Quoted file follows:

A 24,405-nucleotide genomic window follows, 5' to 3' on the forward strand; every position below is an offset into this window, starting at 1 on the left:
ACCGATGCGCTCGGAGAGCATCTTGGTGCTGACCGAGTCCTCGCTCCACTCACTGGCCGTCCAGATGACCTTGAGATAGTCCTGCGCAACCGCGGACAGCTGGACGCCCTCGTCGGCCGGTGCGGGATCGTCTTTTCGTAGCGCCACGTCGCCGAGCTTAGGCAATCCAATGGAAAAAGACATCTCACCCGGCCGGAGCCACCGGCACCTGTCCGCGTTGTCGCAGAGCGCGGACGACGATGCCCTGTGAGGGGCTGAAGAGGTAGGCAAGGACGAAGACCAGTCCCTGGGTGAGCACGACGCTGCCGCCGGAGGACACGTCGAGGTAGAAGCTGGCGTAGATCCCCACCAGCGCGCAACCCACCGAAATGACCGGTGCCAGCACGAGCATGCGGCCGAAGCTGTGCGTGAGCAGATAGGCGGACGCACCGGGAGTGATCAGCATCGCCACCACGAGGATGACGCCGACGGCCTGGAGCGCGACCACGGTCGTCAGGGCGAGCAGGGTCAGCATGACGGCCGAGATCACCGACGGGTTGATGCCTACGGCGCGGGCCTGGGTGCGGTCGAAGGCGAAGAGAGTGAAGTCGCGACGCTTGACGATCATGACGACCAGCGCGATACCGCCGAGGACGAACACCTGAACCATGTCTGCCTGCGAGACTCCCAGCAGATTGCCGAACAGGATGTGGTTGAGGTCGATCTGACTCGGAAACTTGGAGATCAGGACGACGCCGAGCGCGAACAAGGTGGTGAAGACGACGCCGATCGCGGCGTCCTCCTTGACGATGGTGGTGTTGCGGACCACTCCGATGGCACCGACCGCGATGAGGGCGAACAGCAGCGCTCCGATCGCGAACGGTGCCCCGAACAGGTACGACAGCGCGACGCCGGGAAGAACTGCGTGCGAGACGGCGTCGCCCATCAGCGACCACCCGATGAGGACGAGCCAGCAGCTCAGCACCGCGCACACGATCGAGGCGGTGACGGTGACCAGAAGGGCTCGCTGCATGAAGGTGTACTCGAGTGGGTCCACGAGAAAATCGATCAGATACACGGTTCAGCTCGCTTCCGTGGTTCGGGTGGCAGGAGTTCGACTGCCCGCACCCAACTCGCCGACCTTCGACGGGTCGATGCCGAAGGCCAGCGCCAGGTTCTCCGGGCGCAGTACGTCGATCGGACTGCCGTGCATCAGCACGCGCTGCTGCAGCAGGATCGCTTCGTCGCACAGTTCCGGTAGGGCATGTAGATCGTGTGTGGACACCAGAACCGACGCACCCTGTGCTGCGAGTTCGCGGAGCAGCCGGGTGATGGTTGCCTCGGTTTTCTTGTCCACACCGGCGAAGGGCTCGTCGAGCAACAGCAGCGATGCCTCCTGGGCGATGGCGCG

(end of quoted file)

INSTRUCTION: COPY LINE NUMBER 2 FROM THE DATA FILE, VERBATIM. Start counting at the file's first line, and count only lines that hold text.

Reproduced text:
ACCGATGCGCTCGGAGAGCATCTTGGTGCTGACCGAGTCCTCGCTCCACTCACTGGCCGTCCAGATGACCTTGAGATAGTCCTGCGCAACCGCGGACAGCTGGACGCCCTCGTCGGCCGGTGCGGGATCGTCTTTTCGTAGCGCCACGTCGCCGAGCTTAGGCAATCCAATGGAAAAAGACATCTCACCCGGCCGGAGCCACCGGCACCTGTCCGCGTTGTCGCAGAGCGCGGACGACGATGCCCTGTGAGGGGCTGAAGAGGTAGGCAAGGACGAAGACCAGTCCCTGGGTGAGCACGACGCTGCCGCCGGAGGACACGTCGAGGTAGAAGCTGGCGTAGATCCCCACCAGCGCGCAACCCACCGAAATGACCGGTGCCAGCACGAGCATGCGGCCGAAGCTGTGCGTGAGCAGATAGGCGGACGCACCGGGAGTGATCAGCATCGCCACCACGAGGATGACGCCGACGGCCTGGAGCGCGACCACGGTCGTCAGGGCGAGCAGGGTCAGCATGACGGCCGAGATCACCGACGGGTTGATGCCTACGGCGCGGGCCTGGGTGCGGTCGAAGGCGAAGAGAGTGAAGTCGCGACGCTTGACGATCATGACGACCAGCGCGATACCGCCGAGGACGAACACCTGAACCATGTCTGCCTGCGAGACTCCCAGCAGATTGCCGAACAGGATGTGGTTGAGGTCGATCTGACTCGGAAACTTGGAGATCAGGACGACGCCGAGCGCGAACAAGGTGGTGAAGACGACGCCGATCGCGGCGTCCTCCTTGACGATGGTGGTGTTGCGGACCACTCCGATGGCACCGACCGCGATGAGGGCGAACAGCAGCGCTCCGATCGCGAACGGTGCCCCGAACAGGTACGACAGCGCGACGCCGGGAAGAACTGCGTGCGAGACGGCGTCGCCCATCAGCGACCACCCGATGAGGACGAGCCAGCAGCTCAGCACCGCGCACACGATCGAGGCGGTGACGGTGACCAGAAGGGCTCGCTGCATGAAGGTGTACTCGAGTGGGTCCACGAGAAAATCGATCAGATACACGGTTCAGCTCGCTTCCGTGGTTCGGGTGGCAGGAGTTCGACTGCCCGCACCCAACTCGCCGACCTTCGACGGGTCGATGCCGAAGGCCAGCGCCAGGTTCTCCGGGCGCAGTACGTCGATCGGACTGCCGTGCATCAGCACGCGCTGCTGCAGCAGGATCGCTTCGTCGCACAGTTCCGGTAGGGCATGTAGATCGTGTGTGGACACCAGAACCGACGCACCCTGTGCTGCGAGTTCGCGGAGCAGCCGGGTGATGGTTGCCTCGGTTTTCTTGTCCACACCGGCGAAGGGCTCGTCGAGCAACAGCAGCGATGCCTCCTGGGCGATGGCGCG